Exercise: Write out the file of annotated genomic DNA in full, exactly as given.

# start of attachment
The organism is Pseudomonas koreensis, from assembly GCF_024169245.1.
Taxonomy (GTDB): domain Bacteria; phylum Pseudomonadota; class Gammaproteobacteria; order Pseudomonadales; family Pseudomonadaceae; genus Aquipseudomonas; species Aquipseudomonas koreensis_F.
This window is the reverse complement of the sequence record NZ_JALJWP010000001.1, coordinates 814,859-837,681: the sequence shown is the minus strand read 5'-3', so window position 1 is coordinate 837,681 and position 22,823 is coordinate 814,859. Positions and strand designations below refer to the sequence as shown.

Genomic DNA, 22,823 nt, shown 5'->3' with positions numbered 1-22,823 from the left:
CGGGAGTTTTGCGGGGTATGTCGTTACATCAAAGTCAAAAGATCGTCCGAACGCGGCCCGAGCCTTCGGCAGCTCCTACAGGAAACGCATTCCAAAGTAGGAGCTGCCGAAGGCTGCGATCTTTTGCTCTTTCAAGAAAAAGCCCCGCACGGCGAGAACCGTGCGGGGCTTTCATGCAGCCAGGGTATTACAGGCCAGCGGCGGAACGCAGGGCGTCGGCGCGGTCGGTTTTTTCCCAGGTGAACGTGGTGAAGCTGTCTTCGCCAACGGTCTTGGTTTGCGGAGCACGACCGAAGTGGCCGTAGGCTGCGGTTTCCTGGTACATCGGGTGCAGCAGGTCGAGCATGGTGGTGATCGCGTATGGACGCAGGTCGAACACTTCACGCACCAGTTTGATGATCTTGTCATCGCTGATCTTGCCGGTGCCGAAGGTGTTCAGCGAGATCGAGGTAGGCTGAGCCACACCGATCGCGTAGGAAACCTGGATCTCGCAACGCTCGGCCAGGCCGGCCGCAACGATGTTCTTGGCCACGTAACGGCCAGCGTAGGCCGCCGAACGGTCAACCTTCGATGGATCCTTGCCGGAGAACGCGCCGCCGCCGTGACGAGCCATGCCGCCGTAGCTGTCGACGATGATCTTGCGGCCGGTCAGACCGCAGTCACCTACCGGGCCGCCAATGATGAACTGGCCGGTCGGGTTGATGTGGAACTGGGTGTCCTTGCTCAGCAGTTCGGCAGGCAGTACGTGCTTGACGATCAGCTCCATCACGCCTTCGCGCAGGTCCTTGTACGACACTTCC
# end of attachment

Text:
The organism is Pseudomonas koreensis, from assembly GCF_024169245.1.
Taxonomy (GTDB): domain Bacteria; phylum Pseudomonadota; class Gammaproteobacteria; order Pseudomonadales; family Pseudomonadaceae; genus Aquipseudomonas; species Aquipseudomonas koreensis_F.
This window is the reverse complement of the sequence record NZ_JALJWP010000001.1, coordinates 814,859-837,681: the sequence shown is the minus strand read 5'-3', so window position 1 is coordinate 837,681 and position 22,823 is coordinate 814,859. Positions and strand designations below refer to the sequence as shown.

Genomic DNA, 22,823 nt, shown 5'->3' with positions numbered 1-22,823 from the left:
CGGGAGTTTTGCGGGGTATGTCGTTACATCAAAGTCAAAAGATCGTCCGAACGCGGCCCGAGCCTTCGGCAGCTCCTACAGGAAACGCATTCCAAAGTAGGAGCTGCCGAAGGCTGCGATCTTTTGCTCTTTCAAGAAAAAGCCCCGCACGGCGAGAACCGTGCGGGGCTTTCATGCAGCCAGGGTATTACAGGCCAGCGGCGGAACGCAGGGCGTCGGCGCGGTCGGTTTTTTCCCAGGTGAACGTGGTGAAGCTGTCTTCGCCAACGGTCTTGGTTTGCGGAGCACGACCGAAGTGGCCGTAGGCTGCGGTTTCCTGGTACATCGGGTGCAGCAGGTCGAGCATGGTGGTGATCGCGTATGGACGCAGGTCGAACACTTCACGCACCAGTTTGATGATCTTGTCATCGCTGATCTTGCCGGTGCCGAAGGTGTTCAGCGAGATCGAGGTAGGCTGAGCCACACCGATCGCGTAGGAAACCTGGATCTCGCAACGCTCGGCCAGGCCGGCCGCAACGATGTTCTTGGCCACGTAACGGCCAGCGTAGGCCGCCGAACGGTCAACCTTCGATGGATCCTTGCCGGAGAACGCGCCGCCGCCGTGACGAGCCATGCCGCCGTAGCTGTCGACGATGATCTTGCGGCCGGTCAGACCGCAGTCACCTACCGGGCCGCCAATGATGAACTGGCCGGTCGGGTTGATGTGGAACTGGGTGTCCTTGCTCAGCAGTTCGGCAGGCAGTACGTGCTTGACGATCAGCTCCATCACGCCTTCGCGCAGGTCCTTGTACGACACTTCC